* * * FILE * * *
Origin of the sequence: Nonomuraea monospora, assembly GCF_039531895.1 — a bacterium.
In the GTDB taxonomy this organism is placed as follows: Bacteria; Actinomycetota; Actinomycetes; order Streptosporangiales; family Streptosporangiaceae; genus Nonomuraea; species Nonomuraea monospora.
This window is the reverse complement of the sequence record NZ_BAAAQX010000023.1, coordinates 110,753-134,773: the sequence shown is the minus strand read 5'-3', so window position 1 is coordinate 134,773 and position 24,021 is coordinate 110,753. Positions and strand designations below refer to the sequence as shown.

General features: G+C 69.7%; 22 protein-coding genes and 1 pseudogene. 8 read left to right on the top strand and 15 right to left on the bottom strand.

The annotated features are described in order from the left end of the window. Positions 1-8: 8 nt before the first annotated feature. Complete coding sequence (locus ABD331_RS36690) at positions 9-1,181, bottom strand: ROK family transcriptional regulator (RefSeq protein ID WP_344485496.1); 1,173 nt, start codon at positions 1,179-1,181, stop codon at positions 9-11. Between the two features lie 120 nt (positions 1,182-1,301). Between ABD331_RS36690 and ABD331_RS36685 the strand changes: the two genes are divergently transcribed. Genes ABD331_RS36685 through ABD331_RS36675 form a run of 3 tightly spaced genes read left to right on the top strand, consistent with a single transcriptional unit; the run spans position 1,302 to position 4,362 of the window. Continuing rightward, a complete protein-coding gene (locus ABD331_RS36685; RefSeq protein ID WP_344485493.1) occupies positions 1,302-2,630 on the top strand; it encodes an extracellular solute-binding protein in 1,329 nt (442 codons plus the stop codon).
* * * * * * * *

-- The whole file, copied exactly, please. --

Origin of the sequence: Nonomuraea monospora, assembly GCF_039531895.1 — a bacterium.
In the GTDB taxonomy this organism is placed as follows: Bacteria; Actinomycetota; Actinomycetes; order Streptosporangiales; family Streptosporangiaceae; genus Nonomuraea; species Nonomuraea monospora.
This window is the reverse complement of the sequence record NZ_BAAAQX010000023.1, coordinates 110,753-134,773: the sequence shown is the minus strand read 5'-3', so window position 1 is coordinate 134,773 and position 24,021 is coordinate 110,753. Positions and strand designations below refer to the sequence as shown.

General features: G+C 69.7%; 22 protein-coding genes and 1 pseudogene. 8 read left to right on the top strand and 15 right to left on the bottom strand.

The annotated features are described in order from the left end of the window. Positions 1-8: 8 nt before the first annotated feature. Complete coding sequence (locus ABD331_RS36690) at positions 9-1,181, bottom strand: ROK family transcriptional regulator (RefSeq protein ID WP_344485496.1); 1,173 nt, start codon at positions 1,179-1,181, stop codon at positions 9-11. Between the two features lie 120 nt (positions 1,182-1,301). Between ABD331_RS36690 and ABD331_RS36685 the strand changes: the two genes are divergently transcribed. Genes ABD331_RS36685 through ABD331_RS36675 form a run of 3 tightly spaced genes read left to right on the top strand, consistent with a single transcriptional unit; the run spans position 1,302 to position 4,362 of the window. Continuing rightward, a complete protein-coding gene (locus ABD331_RS36685; RefSeq protein ID WP_344485493.1) occupies positions 1,302-2,630 on the top strand; it encodes an extracellular solute-binding protein in 1,329 nt (442 codons plus the stop codon).